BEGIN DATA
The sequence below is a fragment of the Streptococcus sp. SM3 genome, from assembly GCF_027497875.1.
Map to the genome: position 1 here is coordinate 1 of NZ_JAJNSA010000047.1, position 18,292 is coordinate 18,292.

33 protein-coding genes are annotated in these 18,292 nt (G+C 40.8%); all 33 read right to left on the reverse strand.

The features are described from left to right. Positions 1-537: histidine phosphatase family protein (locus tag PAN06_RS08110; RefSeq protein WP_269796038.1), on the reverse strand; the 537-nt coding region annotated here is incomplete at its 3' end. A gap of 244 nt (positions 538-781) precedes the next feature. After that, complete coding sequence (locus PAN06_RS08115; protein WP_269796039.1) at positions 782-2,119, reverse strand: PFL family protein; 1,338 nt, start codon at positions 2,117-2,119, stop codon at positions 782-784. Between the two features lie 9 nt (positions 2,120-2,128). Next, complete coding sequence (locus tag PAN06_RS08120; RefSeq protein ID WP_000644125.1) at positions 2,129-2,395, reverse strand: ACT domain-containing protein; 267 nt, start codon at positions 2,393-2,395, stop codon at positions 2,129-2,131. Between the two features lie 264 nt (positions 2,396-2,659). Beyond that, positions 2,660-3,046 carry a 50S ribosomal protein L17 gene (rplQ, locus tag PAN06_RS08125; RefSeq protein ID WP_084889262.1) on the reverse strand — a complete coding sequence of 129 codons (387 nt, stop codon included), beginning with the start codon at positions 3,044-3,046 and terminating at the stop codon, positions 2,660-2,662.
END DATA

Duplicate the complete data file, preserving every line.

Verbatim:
The sequence below is a fragment of the Streptococcus sp. SM3 genome, from assembly GCF_027497875.1.
Map to the genome: position 1 here is coordinate 1 of NZ_JAJNSA010000047.1, position 18,292 is coordinate 18,292.

33 protein-coding genes are annotated in these 18,292 nt (G+C 40.8%); all 33 read right to left on the reverse strand.

The features are described from left to right. Positions 1-537: histidine phosphatase family protein (locus tag PAN06_RS08110; RefSeq protein WP_269796038.1), on the reverse strand; the 537-nt coding region annotated here is incomplete at its 3' end. A gap of 244 nt (positions 538-781) precedes the next feature. After that, complete coding sequence (locus PAN06_RS08115; protein WP_269796039.1) at positions 782-2,119, reverse strand: PFL family protein; 1,338 nt, start codon at positions 2,117-2,119, stop codon at positions 782-784. Between the two features lie 9 nt (positions 2,120-2,128). Next, complete coding sequence (locus tag PAN06_RS08120; RefSeq protein ID WP_000644125.1) at positions 2,129-2,395, reverse strand: ACT domain-containing protein; 267 nt, start codon at positions 2,393-2,395, stop codon at positions 2,129-2,131. Between the two features lie 264 nt (positions 2,396-2,659). Beyond that, positions 2,660-3,046 carry a 50S ribosomal protein L17 gene (rplQ, locus tag PAN06_RS08125; RefSeq protein ID WP_084889262.1) on the reverse strand — a complete coding sequence of 129 codons (387 nt, stop codon included), beginning with the start codon at positions 3,044-3,046 and terminating at the stop codon, positions 2,660-2,662.